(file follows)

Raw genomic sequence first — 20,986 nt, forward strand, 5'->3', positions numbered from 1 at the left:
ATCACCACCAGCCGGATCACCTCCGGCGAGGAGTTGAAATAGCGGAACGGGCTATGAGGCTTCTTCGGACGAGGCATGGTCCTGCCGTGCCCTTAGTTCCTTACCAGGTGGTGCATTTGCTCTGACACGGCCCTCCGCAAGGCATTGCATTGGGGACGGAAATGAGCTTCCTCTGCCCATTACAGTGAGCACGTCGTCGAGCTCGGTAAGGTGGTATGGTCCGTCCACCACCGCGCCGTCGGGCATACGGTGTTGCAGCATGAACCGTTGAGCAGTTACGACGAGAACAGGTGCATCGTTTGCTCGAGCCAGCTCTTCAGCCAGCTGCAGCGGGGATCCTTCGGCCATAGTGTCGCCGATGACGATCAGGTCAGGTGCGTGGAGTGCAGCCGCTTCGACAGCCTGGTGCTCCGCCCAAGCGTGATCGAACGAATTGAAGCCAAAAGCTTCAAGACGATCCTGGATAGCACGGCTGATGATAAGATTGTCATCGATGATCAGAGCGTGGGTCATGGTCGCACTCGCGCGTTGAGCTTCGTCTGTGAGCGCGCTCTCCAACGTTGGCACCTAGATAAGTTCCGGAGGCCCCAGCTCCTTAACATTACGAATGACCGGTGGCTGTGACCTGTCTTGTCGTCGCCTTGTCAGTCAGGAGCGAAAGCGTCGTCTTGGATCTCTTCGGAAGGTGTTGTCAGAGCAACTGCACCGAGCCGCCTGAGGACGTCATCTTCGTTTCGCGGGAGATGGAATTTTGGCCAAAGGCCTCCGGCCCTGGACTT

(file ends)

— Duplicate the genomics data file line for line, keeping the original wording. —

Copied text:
Raw genomic sequence first — 20,986 nt, forward strand, 5'->3', positions numbered from 1 at the left:
ATCACCACCAGCCGGATCACCTCCGGCGAGGAGTTGAAATAGCGGAACGGGCTATGAGGCTTCTTCGGACGAGGCATGGTCCTGCCGTGCCCTTAGTTCCTTACCAGGTGGTGCATTTGCTCTGACACGGCCCTCCGCAAGGCATTGCATTGGGGACGGAAATGAGCTTCCTCTGCCCATTACAGTGAGCACGTCGTCGAGCTCGGTAAGGTGGTATGGTCCGTCCACCACCGCGCCGTCGGGCATACGGTGTTGCAGCATGAACCGTTGAGCAGTTACGACGAGAACAGGTGCATCGTTTGCTCGAGCCAGCTCTTCAGCCAGCTGCAGCGGGGATCCTTCGGCCATAGTGTCGCCGATGACGATCAGGTCAGGTGCGTGGAGTGCAGCCGCTTCGACAGCCTGGTGCTCCGCCCAAGCGTGATCGAACGAATTGAAGCCAAAAGCTTCAAGACGATCCTGGATAGCACGGCTGATGATAAGATTGTCATCGATGATCAGAGCGTGGGTCATGGTCGCACTCGCGCGTTGAGCTTCGTCTGTGAGCGCGCTCTCCAACGTTGGCACCTAGATAAGTTCCGGAGGCCCCAGCTCCTTAACATTACGAATGACCGGTGGCTGTGACCTGTCTTGTCGTCGCCTTGTCAGTCAGGAGCGAAAGCGTCGTCTTGGATCTCTTCGGAAGGTGTTGTCAGAGCAACTGCACCGAGCCGCCTGAGGACGTCATCTTCGTTTCGCGGGAGATGGAATTTTGGCCAAAGGCCTCCGGCCCTGGACTT